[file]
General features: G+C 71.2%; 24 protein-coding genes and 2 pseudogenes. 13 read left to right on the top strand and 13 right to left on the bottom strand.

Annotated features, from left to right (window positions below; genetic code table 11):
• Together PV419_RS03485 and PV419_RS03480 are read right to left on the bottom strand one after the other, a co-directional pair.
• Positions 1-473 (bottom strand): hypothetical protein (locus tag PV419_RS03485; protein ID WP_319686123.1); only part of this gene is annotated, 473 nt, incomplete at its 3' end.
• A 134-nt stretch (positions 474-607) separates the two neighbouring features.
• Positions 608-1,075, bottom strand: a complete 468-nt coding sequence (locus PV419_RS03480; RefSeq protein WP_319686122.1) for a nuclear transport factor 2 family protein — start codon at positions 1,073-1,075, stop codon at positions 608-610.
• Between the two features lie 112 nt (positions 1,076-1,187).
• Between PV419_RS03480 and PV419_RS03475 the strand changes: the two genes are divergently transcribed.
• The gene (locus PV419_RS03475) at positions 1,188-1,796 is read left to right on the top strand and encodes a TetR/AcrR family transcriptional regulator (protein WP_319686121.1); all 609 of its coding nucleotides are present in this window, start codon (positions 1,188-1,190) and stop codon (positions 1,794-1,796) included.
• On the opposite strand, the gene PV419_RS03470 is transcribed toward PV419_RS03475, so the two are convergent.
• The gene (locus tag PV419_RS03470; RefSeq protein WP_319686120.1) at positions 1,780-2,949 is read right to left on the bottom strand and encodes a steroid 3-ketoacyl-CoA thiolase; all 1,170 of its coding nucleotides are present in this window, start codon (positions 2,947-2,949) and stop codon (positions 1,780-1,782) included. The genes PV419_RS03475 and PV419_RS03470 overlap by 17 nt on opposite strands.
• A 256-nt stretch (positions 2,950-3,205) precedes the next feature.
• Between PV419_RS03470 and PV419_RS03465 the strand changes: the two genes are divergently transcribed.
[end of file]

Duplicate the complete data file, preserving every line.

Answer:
General features: G+C 71.2%; 24 protein-coding genes and 2 pseudogenes. 13 read left to right on the top strand and 13 right to left on the bottom strand.

Annotated features, from left to right (window positions below; genetic code table 11):
• Together PV419_RS03485 and PV419_RS03480 are read right to left on the bottom strand one after the other, a co-directional pair.
• Positions 1-473 (bottom strand): hypothetical protein (locus tag PV419_RS03485; protein ID WP_319686123.1); only part of this gene is annotated, 473 nt, incomplete at its 3' end.
• A 134-nt stretch (positions 474-607) separates the two neighbouring features.
• Positions 608-1,075, bottom strand: a complete 468-nt coding sequence (locus PV419_RS03480; RefSeq protein WP_319686122.1) for a nuclear transport factor 2 family protein — start codon at positions 1,073-1,075, stop codon at positions 608-610.
• Between the two features lie 112 nt (positions 1,076-1,187).
• Between PV419_RS03480 and PV419_RS03475 the strand changes: the two genes are divergently transcribed.
• The gene (locus PV419_RS03475) at positions 1,188-1,796 is read left to right on the top strand and encodes a TetR/AcrR family transcriptional regulator (protein WP_319686121.1); all 609 of its coding nucleotides are present in this window, start codon (positions 1,188-1,190) and stop codon (positions 1,794-1,796) included.
• On the opposite strand, the gene PV419_RS03470 is transcribed toward PV419_RS03475, so the two are convergent.
• The gene (locus tag PV419_RS03470; RefSeq protein WP_319686120.1) at positions 1,780-2,949 is read right to left on the bottom strand and encodes a steroid 3-ketoacyl-CoA thiolase; all 1,170 of its coding nucleotides are present in this window, start codon (positions 2,947-2,949) and stop codon (positions 1,780-1,782) included. The genes PV419_RS03475 and PV419_RS03470 overlap by 17 nt on opposite strands.
• A 256-nt stretch (positions 2,950-3,205) precedes the next feature.
• Between PV419_RS03470 and PV419_RS03465 the strand changes: the two genes are divergently transcribed.